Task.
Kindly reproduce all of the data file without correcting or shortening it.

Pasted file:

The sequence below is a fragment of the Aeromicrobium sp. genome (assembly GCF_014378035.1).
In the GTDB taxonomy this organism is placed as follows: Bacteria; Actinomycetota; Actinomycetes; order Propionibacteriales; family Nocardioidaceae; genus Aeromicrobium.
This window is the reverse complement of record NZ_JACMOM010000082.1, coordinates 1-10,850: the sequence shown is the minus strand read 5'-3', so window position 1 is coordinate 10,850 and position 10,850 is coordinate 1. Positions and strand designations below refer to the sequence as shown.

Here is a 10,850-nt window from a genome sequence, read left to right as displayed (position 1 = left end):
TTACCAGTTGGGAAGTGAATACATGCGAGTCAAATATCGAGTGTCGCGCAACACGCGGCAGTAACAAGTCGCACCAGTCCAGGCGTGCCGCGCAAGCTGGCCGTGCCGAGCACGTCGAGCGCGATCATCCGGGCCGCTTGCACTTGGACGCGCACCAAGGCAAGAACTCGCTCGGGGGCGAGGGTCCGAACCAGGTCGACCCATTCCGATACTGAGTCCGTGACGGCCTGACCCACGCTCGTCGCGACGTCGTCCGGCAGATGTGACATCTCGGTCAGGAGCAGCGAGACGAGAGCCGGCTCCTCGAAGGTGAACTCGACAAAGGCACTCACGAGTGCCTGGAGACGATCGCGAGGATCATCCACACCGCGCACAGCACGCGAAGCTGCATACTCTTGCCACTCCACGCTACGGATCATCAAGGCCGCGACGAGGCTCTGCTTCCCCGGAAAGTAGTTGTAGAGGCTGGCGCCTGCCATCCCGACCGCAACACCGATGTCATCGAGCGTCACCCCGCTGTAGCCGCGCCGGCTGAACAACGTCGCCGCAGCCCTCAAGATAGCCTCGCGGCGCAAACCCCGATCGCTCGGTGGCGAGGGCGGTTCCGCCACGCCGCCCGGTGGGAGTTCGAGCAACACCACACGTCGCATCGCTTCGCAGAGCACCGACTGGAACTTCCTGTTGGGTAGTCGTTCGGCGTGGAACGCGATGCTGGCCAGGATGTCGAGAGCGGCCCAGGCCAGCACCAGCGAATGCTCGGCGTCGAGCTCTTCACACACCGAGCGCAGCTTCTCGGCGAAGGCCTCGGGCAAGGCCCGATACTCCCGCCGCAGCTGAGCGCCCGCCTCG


The sequence below is a fragment of the Aeromicrobium sp. genome (assembly GCF_014378035.1).
In the GTDB taxonomy this organism is placed as follows: Bacteria; Actinomycetota; Actinomycetes; order Propionibacteriales; family Nocardioidaceae; genus Aeromicrobium.
This window is the reverse complement of record NZ_JACMOM010000082.1, coordinates 1-10,850: the sequence shown is the minus strand read 5'-3', so window position 1 is coordinate 10,850 and position 10,850 is coordinate 1. Positions and strand designations below refer to the sequence as shown.

Here is a 10,850-nt window from a genome sequence, read left to right as displayed (position 1 = left end):
TTACCAGTTGGGAAGTGAATACATGCGAGTCAAATATCGAGTGTCGCGCAACACGCGGCAGTAACAAGTCGCACCAGTCCAGGCGTGCCGCGCAAGCTGGCCGTGCCGAGCACGTCGAGCGCGATCATCCGGGCCGCTTGCACTTGGACGCGCACCAAGGCAAGAACTCGCTCGGGGGCGAGGGTCCGAACCAGGTCGACCCATTCCGATACTGAGTCCGTGACGGCCTGACCCACGCTCGTCGCGACGTCGTCCGGCAGATGTGACATCTCGGTCAGGAGCAGCGAGACGAGAGCCGGCTCCTCGAAGGTGAACTCGACAAAGGCACTCACGAGTGCCTGGAGACGATCGCGAGGATCATCCACACCGCGCACAGCACGCGAAGCTGCATACTCTTGCCACTCCACGCTACGGATCATCAAGGCCGCGACGAGGCTCTGCTTCCCCGGAAAGTAGTTGTAGAGGCTGGCGCCTGCCATCCCGACCGCAACACCGATGTCATCGAGCGTCACCCCGCTGTAGCCGCGCCGGCTGAACAACGTCGCCGCAGCCCTCAAGATAGCCTCGCGGCGCAAACCCCGATCGCTCGGTGGCGAGGGCGGTTCCGCCACGCCGCCCGGTGGGAGTTCGAGCAACACCACACGTCGCATCGCTTCGCAGAGCACCGACTGGAACTTCCTGTTGGGTAGTCGTTCGGCGTGGAACGCGATGCTGGCCAGGATGTCGAGAGCGGCCCAGGCCAGCACCAGCGAATGCTCGGCGTCGAGCTCTTCACACACCGAGCGCAGCTTCTCGGCGAAGGCCTCGGGCAAGGCCCGATACTCCCGCCGCAGCTGAGCGCCCGCCTCG